Children's Health Defense, an organization founded by vaccine critic Robert F. Kennedy, Jr., is aiming to revive a lawsuit claiming its free speech rights were violated when its posts were “censored” by Facebook.
The group this week appealed U.S. District Court Judge Susan Illston's dismissal of its lawsuit to the 9th Circuit Court of Appeals. The organization has not yet filed any substantive arguments with the appellate court.
Illston said in her ruling that private companies don't violate the First Amendment by suppressing or banning users' posts or by rejecting users' ads, because the First Amendment only prohibits the government from squelching speech based on its content.
The battle between Children's Health Defense and Facebook dates to last August, when the organization alleged that Facebook wrongly deactivated a fund-raising tool Children's Health Defense used on the platform, and also prevented the group's ad agency from purchasing online ads. Facebook also allegedly began to demote or ban content that Children's Health Defense posted to its page on the platform.
Children's Health Defense claimed those moves by Facebook violated the First Amendment. The First Amendment doesn't typically apply when private companies squelch speech based on content, but the group argued that Facebook was a “state actor” -- meaning equivalent to the government -- for the purposes of the lawsuit.
Children's Health Defense proposed several theories to support its argument, including that Facebook allegedly changed its policies due to “coercion” by Rep. Adam Schiff (D-California).
The organization called attention to a letter sent by Schiff to Facebook CEO Mark Zuckerberg in February of 2019, blasting the company for enabling the spread of anti-vaccine propaganda on the service. In that letter, Schiff accused Facebook and Instagram of “surfacing and recommending messages that discourage parents from vaccinating their children.”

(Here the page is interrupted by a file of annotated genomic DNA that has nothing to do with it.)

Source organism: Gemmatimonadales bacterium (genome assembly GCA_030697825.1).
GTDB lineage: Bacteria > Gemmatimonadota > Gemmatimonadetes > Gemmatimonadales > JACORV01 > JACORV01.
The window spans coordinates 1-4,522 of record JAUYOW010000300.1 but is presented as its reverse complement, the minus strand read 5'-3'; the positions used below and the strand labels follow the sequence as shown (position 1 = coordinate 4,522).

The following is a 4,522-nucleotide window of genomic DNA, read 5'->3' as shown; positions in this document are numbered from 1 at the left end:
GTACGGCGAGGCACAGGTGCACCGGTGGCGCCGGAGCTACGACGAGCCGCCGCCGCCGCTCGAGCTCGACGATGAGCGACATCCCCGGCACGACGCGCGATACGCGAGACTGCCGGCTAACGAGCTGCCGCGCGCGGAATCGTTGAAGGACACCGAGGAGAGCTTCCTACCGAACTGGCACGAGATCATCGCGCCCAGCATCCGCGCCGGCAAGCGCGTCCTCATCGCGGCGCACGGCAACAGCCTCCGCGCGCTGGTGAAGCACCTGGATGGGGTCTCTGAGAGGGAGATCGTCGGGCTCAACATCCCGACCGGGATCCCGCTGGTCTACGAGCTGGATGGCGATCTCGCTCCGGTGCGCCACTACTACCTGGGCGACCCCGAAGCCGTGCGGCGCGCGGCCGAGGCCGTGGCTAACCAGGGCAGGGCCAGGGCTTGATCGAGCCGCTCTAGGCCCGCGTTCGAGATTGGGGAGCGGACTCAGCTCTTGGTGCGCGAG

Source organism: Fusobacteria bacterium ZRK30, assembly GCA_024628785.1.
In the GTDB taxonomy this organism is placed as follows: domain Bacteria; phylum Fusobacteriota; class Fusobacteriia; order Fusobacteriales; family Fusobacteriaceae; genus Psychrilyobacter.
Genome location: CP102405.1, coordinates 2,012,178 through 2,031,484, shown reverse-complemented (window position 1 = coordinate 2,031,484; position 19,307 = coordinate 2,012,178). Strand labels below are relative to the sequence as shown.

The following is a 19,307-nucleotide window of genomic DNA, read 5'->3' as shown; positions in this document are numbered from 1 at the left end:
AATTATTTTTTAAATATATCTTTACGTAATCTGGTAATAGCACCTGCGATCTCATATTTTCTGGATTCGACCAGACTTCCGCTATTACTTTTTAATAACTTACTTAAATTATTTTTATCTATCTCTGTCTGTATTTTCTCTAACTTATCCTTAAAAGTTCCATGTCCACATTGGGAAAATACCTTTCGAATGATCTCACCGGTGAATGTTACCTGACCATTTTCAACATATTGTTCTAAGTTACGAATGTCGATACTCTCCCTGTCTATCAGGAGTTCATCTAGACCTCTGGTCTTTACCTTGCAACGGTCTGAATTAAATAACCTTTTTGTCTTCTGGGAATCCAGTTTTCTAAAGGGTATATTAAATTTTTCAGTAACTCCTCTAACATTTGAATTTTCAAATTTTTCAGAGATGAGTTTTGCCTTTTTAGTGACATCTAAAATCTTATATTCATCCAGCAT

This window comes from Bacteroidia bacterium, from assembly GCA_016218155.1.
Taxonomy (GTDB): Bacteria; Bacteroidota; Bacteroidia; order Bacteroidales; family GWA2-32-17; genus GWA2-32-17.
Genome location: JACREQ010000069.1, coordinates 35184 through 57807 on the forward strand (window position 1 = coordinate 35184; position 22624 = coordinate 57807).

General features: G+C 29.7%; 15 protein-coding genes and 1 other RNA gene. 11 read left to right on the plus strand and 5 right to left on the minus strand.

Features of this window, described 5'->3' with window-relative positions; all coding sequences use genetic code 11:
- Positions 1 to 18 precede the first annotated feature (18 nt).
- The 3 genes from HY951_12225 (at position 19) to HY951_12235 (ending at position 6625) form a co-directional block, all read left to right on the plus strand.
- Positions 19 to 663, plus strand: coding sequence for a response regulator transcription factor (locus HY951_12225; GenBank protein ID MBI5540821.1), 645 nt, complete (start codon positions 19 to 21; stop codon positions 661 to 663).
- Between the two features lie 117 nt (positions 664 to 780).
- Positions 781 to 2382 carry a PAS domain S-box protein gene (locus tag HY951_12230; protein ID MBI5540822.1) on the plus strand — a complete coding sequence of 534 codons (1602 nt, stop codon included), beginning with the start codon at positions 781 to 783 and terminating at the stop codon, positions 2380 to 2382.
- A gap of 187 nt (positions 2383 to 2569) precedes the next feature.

Soon after Schiff sent the letter, Facebook announced new policies aimed at cracking down on anti-vaxxers -- including removing access to fundraising tools for groups that spread false news about vaccinations. Children's Health Defense was among the groups affected by the change in policy. (The group denies being “anti-vaccine” and describes itself as advocating “for informed patient consent based on full disclosure of all relevant medical information.”)
Illston, a judge in San Francisco, said in a ruling issued earlier this month that the Children's Health Defense's allegations, even if proven true, wouldn't prove the government coerced Facebook.
Since the decision came out, Facebook has come under new pressure regarding vaccine misinformation on the service.
Last week, President Joe Biden accused the company of “killing people” -- although several days later, he backtracked by saying Facebook wasn't itself killing people, but should do more to prevent misinformation about the vaccines from circulating on the platform.
On Thursday, Senators Amy Klobuchar (D-Minnesota) and Ben Ray Lujan (R-New Mexico), proposed legislation that would strip Facebook and other sites of legal protections for posts by users that contained incorrect information about vaccines, if the sites algorithmically amplified those posts.
Earlier in the year, Klobuchar and Lujan expressed concern to Facebook about 12 specific sources -- including Kennedy's Children's Health Defense -- that were accused by the Center for Countering Digital Hate of spreading false information about vaccines.